I have a FitBit (glorified pedometer if I ever saw one), and since getting it, my exercise goal each day is to hit 5,000 steps. Discover A Better Way of Working - The Energy Project. The Productivity Paradox: How Sony Pictures Gets More Out of People by Demanding Less. The Idea in Brief Human beings don’t work like computers; they can’t operate at high speeds continuously, running multiple programs at once. People perform at their peak when they alternate between periods of intense focus and intermittent renewal. Employees can increase their effectiveness by practicing simple rituals that refuel their energy, such as taking a daily walk to get an emotional breather or turning off e-mail at prescribed times so they can concentrate. If companies allow and encourage employees to create and stick to such rituals, they will be rewarded with a more engaged, productive, and focused workforce.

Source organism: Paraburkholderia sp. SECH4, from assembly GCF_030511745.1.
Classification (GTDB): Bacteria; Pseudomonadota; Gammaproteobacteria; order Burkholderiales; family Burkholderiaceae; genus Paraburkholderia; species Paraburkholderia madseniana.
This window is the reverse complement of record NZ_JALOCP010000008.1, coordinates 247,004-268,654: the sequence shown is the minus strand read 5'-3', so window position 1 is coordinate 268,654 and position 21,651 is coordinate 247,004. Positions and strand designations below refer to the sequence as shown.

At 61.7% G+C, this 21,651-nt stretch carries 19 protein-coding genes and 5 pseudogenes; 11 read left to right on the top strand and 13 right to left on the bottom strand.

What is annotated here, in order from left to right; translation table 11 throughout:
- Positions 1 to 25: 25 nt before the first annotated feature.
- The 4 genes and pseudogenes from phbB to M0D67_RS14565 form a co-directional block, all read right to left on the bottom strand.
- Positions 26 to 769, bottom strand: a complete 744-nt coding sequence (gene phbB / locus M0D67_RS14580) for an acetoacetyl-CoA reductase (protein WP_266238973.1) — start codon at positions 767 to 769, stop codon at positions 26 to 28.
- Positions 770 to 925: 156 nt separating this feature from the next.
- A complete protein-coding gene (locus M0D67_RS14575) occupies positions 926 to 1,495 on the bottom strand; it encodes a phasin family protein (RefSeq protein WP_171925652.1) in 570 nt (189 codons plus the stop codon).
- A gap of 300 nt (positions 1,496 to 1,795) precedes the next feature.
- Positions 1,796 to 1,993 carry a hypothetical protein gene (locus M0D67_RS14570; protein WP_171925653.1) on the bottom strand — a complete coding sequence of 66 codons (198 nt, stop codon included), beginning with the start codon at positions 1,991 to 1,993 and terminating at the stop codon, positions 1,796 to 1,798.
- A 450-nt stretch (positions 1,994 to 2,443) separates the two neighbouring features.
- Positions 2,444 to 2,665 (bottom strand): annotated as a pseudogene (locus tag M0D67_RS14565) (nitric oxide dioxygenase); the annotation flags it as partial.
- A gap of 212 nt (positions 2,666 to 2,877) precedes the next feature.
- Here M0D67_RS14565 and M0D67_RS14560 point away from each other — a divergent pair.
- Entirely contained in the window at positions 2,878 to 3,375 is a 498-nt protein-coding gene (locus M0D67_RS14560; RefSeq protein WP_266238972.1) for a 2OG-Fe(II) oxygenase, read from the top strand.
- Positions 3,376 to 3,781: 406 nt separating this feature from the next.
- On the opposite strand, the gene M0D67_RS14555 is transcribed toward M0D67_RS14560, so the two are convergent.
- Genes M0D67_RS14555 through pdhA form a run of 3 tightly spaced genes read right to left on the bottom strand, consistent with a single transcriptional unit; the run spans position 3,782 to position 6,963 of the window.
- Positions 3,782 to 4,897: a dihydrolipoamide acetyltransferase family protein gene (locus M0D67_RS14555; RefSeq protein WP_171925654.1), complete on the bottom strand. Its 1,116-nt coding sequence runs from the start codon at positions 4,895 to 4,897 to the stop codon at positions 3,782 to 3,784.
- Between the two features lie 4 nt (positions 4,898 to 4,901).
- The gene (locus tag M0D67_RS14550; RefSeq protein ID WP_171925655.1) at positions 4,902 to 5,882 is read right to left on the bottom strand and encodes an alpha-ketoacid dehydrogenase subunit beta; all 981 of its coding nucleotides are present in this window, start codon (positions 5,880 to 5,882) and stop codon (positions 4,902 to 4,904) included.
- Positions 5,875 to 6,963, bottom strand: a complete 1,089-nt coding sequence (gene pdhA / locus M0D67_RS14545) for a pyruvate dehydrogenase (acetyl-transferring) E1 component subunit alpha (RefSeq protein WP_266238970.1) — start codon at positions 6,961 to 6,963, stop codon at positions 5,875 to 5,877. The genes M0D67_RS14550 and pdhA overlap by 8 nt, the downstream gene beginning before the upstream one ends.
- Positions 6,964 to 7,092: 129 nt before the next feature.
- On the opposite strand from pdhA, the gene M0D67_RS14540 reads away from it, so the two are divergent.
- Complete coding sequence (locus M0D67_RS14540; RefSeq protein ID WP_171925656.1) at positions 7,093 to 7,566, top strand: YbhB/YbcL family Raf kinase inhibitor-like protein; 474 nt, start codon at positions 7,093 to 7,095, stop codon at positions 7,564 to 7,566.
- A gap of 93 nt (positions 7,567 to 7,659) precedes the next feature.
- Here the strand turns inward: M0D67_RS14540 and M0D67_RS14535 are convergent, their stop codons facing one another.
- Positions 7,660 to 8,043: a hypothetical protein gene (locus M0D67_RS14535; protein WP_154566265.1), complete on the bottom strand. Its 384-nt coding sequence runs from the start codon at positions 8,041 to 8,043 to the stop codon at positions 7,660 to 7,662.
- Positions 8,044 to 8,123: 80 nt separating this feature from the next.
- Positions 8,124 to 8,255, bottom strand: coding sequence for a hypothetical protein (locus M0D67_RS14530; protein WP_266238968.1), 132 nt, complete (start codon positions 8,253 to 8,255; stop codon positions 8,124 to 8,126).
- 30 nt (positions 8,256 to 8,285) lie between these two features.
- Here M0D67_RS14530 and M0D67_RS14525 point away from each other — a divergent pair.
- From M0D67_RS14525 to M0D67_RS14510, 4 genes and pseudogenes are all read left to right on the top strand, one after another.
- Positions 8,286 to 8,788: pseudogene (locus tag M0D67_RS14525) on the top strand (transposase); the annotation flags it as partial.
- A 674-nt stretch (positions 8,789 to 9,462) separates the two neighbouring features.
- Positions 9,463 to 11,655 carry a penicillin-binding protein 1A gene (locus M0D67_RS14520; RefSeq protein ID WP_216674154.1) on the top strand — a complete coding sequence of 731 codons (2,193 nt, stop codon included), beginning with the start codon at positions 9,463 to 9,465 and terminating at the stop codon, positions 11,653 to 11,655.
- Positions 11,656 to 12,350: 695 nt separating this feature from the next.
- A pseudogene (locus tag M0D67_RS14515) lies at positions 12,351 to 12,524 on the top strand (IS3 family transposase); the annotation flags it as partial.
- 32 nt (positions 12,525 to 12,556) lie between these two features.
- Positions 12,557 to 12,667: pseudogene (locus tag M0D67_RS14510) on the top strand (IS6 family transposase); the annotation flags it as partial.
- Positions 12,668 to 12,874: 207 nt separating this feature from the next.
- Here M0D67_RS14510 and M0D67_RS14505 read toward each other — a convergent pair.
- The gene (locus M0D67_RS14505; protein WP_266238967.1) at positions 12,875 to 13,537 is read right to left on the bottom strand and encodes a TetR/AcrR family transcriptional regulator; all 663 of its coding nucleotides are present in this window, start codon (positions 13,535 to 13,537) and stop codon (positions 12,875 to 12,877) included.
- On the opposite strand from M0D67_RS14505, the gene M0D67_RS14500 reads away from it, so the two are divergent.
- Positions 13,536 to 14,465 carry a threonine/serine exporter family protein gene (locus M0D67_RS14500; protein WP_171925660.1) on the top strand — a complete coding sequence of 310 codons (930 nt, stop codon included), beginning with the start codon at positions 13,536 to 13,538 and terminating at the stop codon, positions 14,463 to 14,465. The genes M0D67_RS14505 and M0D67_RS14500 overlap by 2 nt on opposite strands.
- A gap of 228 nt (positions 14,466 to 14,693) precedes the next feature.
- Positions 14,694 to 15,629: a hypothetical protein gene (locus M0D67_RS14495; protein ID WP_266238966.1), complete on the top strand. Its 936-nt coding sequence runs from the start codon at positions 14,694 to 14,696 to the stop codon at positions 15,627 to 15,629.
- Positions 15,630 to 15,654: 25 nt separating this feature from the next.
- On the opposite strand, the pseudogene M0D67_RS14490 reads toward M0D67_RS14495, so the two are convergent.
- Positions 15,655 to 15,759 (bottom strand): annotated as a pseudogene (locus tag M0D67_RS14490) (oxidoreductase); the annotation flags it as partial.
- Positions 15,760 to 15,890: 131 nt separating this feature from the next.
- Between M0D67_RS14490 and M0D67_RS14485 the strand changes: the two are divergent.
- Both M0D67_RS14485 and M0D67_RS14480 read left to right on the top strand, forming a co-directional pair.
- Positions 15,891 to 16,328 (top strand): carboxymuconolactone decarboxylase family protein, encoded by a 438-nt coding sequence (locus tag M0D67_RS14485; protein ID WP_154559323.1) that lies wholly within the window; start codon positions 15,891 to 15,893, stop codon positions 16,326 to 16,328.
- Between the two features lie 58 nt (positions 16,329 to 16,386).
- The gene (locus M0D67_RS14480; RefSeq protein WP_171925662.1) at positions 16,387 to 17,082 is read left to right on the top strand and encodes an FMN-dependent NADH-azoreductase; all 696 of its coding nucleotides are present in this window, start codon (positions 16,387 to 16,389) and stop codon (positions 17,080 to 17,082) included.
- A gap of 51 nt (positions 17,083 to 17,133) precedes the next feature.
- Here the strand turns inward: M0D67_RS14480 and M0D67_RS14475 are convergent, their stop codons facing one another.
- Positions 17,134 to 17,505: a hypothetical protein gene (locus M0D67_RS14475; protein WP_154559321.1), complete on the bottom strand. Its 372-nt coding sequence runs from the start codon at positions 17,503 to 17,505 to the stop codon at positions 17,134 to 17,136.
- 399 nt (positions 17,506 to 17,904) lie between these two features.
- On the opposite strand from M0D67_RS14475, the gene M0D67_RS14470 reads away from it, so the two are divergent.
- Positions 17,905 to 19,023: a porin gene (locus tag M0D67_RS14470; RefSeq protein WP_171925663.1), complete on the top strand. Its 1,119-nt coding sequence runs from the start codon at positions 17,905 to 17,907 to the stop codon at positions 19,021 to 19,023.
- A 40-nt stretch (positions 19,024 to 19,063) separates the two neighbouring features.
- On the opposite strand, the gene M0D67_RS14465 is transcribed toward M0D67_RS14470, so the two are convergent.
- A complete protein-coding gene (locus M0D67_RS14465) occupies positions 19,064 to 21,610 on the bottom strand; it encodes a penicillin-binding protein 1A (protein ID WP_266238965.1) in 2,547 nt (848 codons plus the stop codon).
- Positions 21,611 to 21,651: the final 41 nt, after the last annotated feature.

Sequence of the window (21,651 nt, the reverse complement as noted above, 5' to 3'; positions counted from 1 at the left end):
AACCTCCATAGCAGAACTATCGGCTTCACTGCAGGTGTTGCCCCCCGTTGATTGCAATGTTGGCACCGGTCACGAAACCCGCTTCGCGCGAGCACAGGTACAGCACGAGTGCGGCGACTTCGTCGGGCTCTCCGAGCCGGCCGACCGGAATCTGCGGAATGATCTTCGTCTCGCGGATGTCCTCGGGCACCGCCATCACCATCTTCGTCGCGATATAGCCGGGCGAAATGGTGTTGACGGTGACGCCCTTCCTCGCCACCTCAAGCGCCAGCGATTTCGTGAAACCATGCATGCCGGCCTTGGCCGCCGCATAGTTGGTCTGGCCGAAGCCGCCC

Artwork: Antony Gormley, Capacitor, 2001. The way most of us work isn’t working. Nearly a decade ago, the Energy Project, the company I head, began to address work performance and the problem of employee disengagement. The Theory of Cumulative Stress: How to Recover When Stress Builds Up. It was my first year of graduate school and my professor was standing at the front of the room. He was telling our class about a mistake he made years before. About a decade earlier, my professor had been one of the senior executives at Sears, Roebuck & Company, the large department store chain.
They were in the middle of a massive national campaign and preparing for a major brand launch. My professor was leading the operation. For almost two months prior to the launch day, he was flying all over the country to strike up buzz with major partners and media companies. The week before the big launch day, his body gave out on him. Your Bucket of Health and Energy Imagine that your health and energy are a bucket of water. Listening To Your Body Clock Can Make You More Productive And Improve Your Well-Being. From an early age, we're taught that getting up early is good for us. Sayings like The early bird catches the worm and Early to bed and early to rise makes and man healthy, wealthy and wise are part of the culture and have a certain moralizing force. Leading@google: Tony Schwartz.